Update from the Nebula

Yesterday, I spent 14 hours implementing two new features in my iPhone game, Nebula Rescue. One is a statistics screen, where you can track your averages and totals, and secondly a series of 20 achievements that can be unlocked while playing the game.

This is the first update to Nebula Rescue since its launch back in spring, and though I’m very excited about it, I’m not expecting a bump in sales for my efforts.

Designing games has taught me many things, among them that competition is insane in the marketplace – my other apps far outsell the game, in spite of being much simpler in nature.

Without proper marketing and a good deal of luck, indie games from an unknown developer such as myself are bound to drown in the constant flow of new apps. But this does not deter me. I make games because I love it. If just a handful of people like playing it, it was worth building.

The new update contains features (and a couple of bug fixes) that I’ve wanted to add since I first launched the game. As with any software project, there were things I deliberately put off until the update, just to get the game out and see how the reactions were. And though reactions have been nothing but positive, it still felt unfinished to me.

Finally, late last night Nebula Rescue 1.1 was submitted to the App Store for review, and I feel better.

I don’t think, as a solo game developer, you should ever design games with the primary goal of making money. Do it for the love of the genre, to have fun and for those fans who will share in your joy of the finished product (I’m super thankful for every person who tells me they’ve played it and had a good time). The same could be said for any other creative endeavor, whether you’re a musician, an actor or an artist.

We do it because we can’t not do it, and never mind the consequences.

Gobbler’s Run – Thanksgiving Game Challenge

Two days ago I decided to challenge myself to make a Thanksgiving game in time for the big turkey day. I’m still not sure what possessed me to do this, but I did, and with a little help, I was able to pull it off with a decent result.

In the game, which is Mac only for the time being, you control Gobbler the Turkey (voiced by Kelly Cline), whose sole purpose in life is to not die. Not dying means it’s time to run, run, run! Also, eating lots of corn and cornucopias. Because apparently turkeys eat those. Ways to die include getting hit by arrows, hatchets and colliding with tree trunks.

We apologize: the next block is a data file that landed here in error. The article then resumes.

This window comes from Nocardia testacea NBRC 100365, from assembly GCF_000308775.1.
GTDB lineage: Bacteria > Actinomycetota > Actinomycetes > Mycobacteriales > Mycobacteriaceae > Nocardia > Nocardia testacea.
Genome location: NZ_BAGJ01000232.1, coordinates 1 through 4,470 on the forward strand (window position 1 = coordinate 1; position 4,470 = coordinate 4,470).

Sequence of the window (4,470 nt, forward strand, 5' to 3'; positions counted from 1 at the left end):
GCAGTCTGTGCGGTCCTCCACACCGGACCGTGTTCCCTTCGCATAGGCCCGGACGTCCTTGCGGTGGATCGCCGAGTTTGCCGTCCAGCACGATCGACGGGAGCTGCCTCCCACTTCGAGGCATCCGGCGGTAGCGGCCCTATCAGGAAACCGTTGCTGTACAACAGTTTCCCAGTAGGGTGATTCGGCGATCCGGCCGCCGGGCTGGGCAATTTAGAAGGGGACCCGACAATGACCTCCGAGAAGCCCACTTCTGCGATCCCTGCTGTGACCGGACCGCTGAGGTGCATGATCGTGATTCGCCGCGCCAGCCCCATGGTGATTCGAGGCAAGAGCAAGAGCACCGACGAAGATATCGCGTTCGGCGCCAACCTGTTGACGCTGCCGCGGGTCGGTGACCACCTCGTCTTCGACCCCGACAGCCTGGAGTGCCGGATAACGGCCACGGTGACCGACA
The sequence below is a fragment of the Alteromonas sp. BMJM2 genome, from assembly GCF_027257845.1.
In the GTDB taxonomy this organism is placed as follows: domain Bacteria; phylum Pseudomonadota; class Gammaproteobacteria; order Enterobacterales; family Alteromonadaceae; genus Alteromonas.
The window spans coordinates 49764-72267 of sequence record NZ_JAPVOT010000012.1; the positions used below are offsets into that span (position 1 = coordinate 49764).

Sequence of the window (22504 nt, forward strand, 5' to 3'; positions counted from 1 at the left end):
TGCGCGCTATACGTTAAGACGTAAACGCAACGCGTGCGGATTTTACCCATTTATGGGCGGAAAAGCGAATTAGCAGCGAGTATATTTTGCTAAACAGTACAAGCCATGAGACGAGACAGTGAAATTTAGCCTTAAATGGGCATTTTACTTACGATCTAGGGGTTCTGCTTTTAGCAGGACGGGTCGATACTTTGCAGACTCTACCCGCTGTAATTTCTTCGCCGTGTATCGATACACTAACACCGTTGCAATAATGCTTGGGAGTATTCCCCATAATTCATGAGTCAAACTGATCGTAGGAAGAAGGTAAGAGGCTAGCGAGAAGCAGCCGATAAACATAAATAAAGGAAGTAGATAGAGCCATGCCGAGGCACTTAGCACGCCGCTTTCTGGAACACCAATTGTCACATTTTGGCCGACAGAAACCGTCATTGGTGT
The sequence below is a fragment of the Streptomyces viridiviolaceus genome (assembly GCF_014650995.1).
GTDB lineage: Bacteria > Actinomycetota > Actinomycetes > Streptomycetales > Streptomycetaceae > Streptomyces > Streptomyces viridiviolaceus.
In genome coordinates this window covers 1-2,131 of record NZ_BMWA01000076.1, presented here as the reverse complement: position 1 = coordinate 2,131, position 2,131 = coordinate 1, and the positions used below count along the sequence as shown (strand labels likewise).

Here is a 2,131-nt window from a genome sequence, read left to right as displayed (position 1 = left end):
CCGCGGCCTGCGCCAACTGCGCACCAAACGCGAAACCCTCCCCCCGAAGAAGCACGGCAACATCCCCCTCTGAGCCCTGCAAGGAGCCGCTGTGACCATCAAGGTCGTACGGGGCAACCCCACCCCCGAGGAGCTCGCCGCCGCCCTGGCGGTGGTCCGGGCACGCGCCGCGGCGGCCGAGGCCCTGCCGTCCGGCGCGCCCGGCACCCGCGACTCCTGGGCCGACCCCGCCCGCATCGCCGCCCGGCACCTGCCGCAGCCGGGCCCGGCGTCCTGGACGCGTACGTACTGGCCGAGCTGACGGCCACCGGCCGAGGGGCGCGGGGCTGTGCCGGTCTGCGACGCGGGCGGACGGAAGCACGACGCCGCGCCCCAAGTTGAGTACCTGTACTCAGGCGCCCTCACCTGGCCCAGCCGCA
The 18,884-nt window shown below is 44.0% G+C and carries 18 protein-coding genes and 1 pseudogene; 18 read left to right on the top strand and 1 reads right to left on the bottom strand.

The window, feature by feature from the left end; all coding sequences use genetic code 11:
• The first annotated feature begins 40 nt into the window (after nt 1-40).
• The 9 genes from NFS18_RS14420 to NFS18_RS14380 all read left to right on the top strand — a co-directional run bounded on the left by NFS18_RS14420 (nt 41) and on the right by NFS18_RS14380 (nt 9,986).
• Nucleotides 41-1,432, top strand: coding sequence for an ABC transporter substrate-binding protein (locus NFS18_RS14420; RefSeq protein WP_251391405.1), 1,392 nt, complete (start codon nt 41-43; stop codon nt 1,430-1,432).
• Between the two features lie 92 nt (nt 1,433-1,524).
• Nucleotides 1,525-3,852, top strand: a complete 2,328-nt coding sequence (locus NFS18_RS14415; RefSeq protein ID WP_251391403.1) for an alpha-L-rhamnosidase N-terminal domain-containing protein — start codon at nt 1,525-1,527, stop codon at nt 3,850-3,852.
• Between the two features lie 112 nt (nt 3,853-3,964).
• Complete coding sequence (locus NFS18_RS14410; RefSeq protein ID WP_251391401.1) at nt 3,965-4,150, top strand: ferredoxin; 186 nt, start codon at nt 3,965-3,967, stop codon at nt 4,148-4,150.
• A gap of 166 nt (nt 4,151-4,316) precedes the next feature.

You use the sideways arrow keys or A and D to steer and Space to jump.

There was supposed to be an online version via GameSalad (which is also the tool I used to make the game), but I never got it to render quite right. If enough people like playing it, I may polish it and add more platforms. There are a couple of details that I would have spent more time on, were it not for the challenge deadline, but all in all I’m very happy with the result.

[FREE] Download “Gobbler’s Run” for Mac (zip file, 17mb)


  • Mac OS X 10.7 or newer
  • Unsigned apps must be allowed (in your security preferences)

Update: Since creating the game, I have updated it with slightly lower music volume, and a bug fix.

Apart from the music – a track by Pitx called “See You Later” – everything in Gobbler’s Run was created specifically for the game, and all within the 2 days allowed. Huge thanks to Kelly, the GameSalad team (who were very encouraging on Twitter) and everyone who supported the challenge.

Have a happy Thanksgiving, and please enjoy Gobbler’s Run.

5 Ways to Promote Your Work

This post was originally written for artists, but its contents will apply to many freelancers as well. Whether you’re a writer, an actor, a designer or a band, all those seeking to make a living off their creative work must also take on the daunting task of self promotion. If you don’t, you will more than likely perish in the sea of other creatives working harder at getting seen than you.

Creating great work is essential, but in today’s market it is not enough. You need to be seen.

In the time I ran Another Passion, I interviewed many different artists and creative professionals, and I started to see patterns. Many don’t do a good job of marketing themselves because they either don’t know what they are doing, or have no interest in it (and thus either avoid it or do a half assed job). I’ve written about this topic before, but this time I will offer 5 specific suggestions.